ODG’s New R-8 And R-9 Mixed Reality Headsets Are Powered By Qualcomm Snapdragon 835

By Anshel Sag, Patrick Moorhead - January 4, 2017
Osterhout Design Group (ODG) announced with Qualcomm that they would bring two new headsets to the market that are capable of both AR and VR. Both the ODG R-8 and the ODG R-9 head mounted displays (HMD) feature Qualcomm’s latest flagship system on a chip (SoC), the Snapdragon 835. While I have not had a chance to try out the ODG R-8 or R-9 yet, I have had opportunities to try the prototype that are both based upon. I have been bullish on ODG since the company announced their Horizon prototype which the ODG R-9 is based on. This is in addition to the fact that ODG just received $58 million in in December in Series A funding led by 21st Century Fox, which makes sense since the company appears to be preparing to launch their first consumer product in the ODG R-8. They also recently signed an agreement with China Mobile’s MIGU, the largest carrier in the world with 840 million subscribers, to be an exclusive distributor inside of China. ODG-Snapdragon-835-1200x745 (Source: Anshel Sag, Moor Insights & Strategy) The ODG R-9 is the company’s flagship device which features the same optics as the Horizon prototype that I have been impressed with ever since I saw it with OTOY’s light field content in June when it was unveiled. I am impressed with the R-9, because it feels like such a leap in improvement of technology over the previous generation and many other current technologies. Most of the AR headsets I have seen, including the Hololens and Meta2 generally have narrow field of view (FOV) compared to VR headsets and lack visual fidelity. Even with all that praise, the ODG R-9 does still have a relatively narrow FOV at 50 degrees, while the R-8 has an even narrower 40 degree FOV compared to VR headsets but is still much better than Microsoft’s Hololens. The Meta2 AR glasses on the other hand have a much wider 90-degree FOV but do not have as high  resolution as the ODG R-9 which produces 1080p per eye. This means that the ODG R-9 has a higher pixel density and visual fidelity; having tried both, I can confirm the ODG R-9 is clearer and sharper. The Meta2 glasses are not entirely comparable to Hololens or ODG’s R-9 glasses, because they still require a computer connection and do not have their own integrated compute for mobile use. The ODG R-9 also has a competitor in Magic Leap’s AR glasses. Those appear to have a separate compute and battery pack attached via cable and aren’t as comparable as Microsoft’s Hololens but are still more comparable than Meta2. While I have not tried the R-9 yet, I have tried the Snapdragon 805-based prototype which didn’t have a lot of the features that this final Snapdragon 835 version did including 6-DoF tracking using the Snapdragon 835’s inside-out tracking. In addition to the ODG R-9 is the ODG R-8. ODG has been a leader in heads up displays and holographic displays for the US military and other enterprise applications. The ODG R-8 is the company’s first consumer product and will likely sell for less than the high-end R-9, which is likely going to be targeted towards enterprise and industrial applications. The ODG R-8 won’t necessarily be too much of a downgrade from the R-9 in that it will still sport a zippy Snapdragon 835, but it will have a narrower 40-degree FOV compared to the R-9’s 50-degree FOV. However, this is still wider than the Microsoft Hololens’ 30 degree FoV which is still fairly limiting. ODG’s headset is interesting, because it was the first I tried that blurred the lines between AR and VR and convinced me that eventually most headsets will be some sort of mixed or merged reality. Other headsets mostly functioned as either AR or VR headsets, but ODG’s R-9 has blurred the lines in a meaningful enough way to see how users might transition from one to the other or exist in some sort of Mixed Reality. I would love to see the ODG R-9 and R-8 support both Google Daydream and Google Tango, but realistically the hardware right now is limited, and it may be some time until we see Tango in something like an ODG R-8 or R-9. Companies like Microsoft need competition from the likes of ODG, and it is good to see some of the AR headset prototypes finally reach commercialization. While we don’t yet know what companies like Apple are planning, it seems like 2017 is going to be the year of VR and AR…or something in-between.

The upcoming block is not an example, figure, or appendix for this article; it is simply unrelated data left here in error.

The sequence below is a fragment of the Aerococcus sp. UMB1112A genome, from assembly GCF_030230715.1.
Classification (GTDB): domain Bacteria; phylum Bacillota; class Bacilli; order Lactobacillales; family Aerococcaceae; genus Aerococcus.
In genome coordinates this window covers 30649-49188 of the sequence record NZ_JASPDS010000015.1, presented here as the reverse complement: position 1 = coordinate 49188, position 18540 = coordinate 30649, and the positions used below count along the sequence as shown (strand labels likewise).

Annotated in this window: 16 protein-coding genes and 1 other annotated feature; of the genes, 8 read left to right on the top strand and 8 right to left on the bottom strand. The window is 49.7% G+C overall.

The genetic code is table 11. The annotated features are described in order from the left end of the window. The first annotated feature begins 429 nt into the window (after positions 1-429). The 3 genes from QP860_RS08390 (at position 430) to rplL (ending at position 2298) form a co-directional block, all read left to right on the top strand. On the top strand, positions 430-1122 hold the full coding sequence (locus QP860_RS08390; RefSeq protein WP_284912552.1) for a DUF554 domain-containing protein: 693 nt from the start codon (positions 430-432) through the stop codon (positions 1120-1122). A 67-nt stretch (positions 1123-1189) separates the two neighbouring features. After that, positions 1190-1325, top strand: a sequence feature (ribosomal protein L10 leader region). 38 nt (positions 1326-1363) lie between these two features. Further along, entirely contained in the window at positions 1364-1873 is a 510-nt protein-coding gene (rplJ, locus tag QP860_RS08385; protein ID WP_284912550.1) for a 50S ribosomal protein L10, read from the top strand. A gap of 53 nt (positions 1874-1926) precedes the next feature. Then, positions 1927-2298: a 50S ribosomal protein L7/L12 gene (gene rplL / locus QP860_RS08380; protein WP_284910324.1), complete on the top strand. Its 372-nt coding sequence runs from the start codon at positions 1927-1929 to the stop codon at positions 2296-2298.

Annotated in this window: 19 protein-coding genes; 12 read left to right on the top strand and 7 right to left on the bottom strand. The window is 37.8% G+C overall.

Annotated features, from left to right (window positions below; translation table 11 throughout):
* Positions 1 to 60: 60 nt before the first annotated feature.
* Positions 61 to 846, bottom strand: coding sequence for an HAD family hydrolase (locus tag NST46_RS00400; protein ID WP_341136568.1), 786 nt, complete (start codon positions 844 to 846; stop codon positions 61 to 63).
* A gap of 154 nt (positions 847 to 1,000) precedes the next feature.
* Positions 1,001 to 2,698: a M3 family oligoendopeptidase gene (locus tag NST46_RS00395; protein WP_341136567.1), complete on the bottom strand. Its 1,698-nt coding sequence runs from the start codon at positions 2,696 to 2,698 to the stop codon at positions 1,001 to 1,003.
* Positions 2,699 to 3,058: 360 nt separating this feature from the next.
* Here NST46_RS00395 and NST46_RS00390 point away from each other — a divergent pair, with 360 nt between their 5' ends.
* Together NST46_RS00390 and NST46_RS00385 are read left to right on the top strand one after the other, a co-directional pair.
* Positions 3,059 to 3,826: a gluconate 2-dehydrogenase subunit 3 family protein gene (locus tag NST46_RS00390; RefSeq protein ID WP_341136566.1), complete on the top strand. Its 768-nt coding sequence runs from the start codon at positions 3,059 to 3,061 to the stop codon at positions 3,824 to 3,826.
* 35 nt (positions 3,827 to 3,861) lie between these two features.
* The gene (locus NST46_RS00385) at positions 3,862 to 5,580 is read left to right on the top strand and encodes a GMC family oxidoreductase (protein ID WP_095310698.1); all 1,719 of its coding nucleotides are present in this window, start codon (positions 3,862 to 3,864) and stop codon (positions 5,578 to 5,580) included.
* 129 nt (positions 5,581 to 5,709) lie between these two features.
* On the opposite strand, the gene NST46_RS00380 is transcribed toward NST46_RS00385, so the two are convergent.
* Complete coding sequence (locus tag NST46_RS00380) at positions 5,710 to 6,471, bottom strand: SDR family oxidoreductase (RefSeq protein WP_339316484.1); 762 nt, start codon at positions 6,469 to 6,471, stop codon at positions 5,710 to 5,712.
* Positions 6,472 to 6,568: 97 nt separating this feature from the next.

VP & Principal Analyst | Website | + posts
Anshel Sag is Moor Insights & Strategy’s in-house millennial with over 15 years of experience in the IT industry. Anshel has had extensive experience working with consumers and enterprises while interfacing with both B2B and B2C relationships, gaining empathy and understanding of what users really want. Some of his earliest experience goes back as far as his childhood when he started PC gaming at the ripe of old age of 5 while building his first PC at 11 and learning his first programming languages at 13.
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Patrick founded the firm based on his real-world world technology experiences with the understanding of what he wasn’t getting from analysts and consultants. Ten years later, Patrick is ranked #1 among technology industry analysts in terms of “power” (ARInsights)  in “press citations” (Apollo Research). Moorhead is a contributor at Forbes and frequently appears on CNBC. He is a broad-based analyst covering a wide variety of topics including the cloud, enterprise SaaS, collaboration, client computing, and semiconductors. He has 30 years of experience including 15 years of executive experience at high tech companies (NCR, AT&T, Compaq, now HP, and AMD) leading strategy, product management, product marketing, and corporate marketing, including three industry board appointments.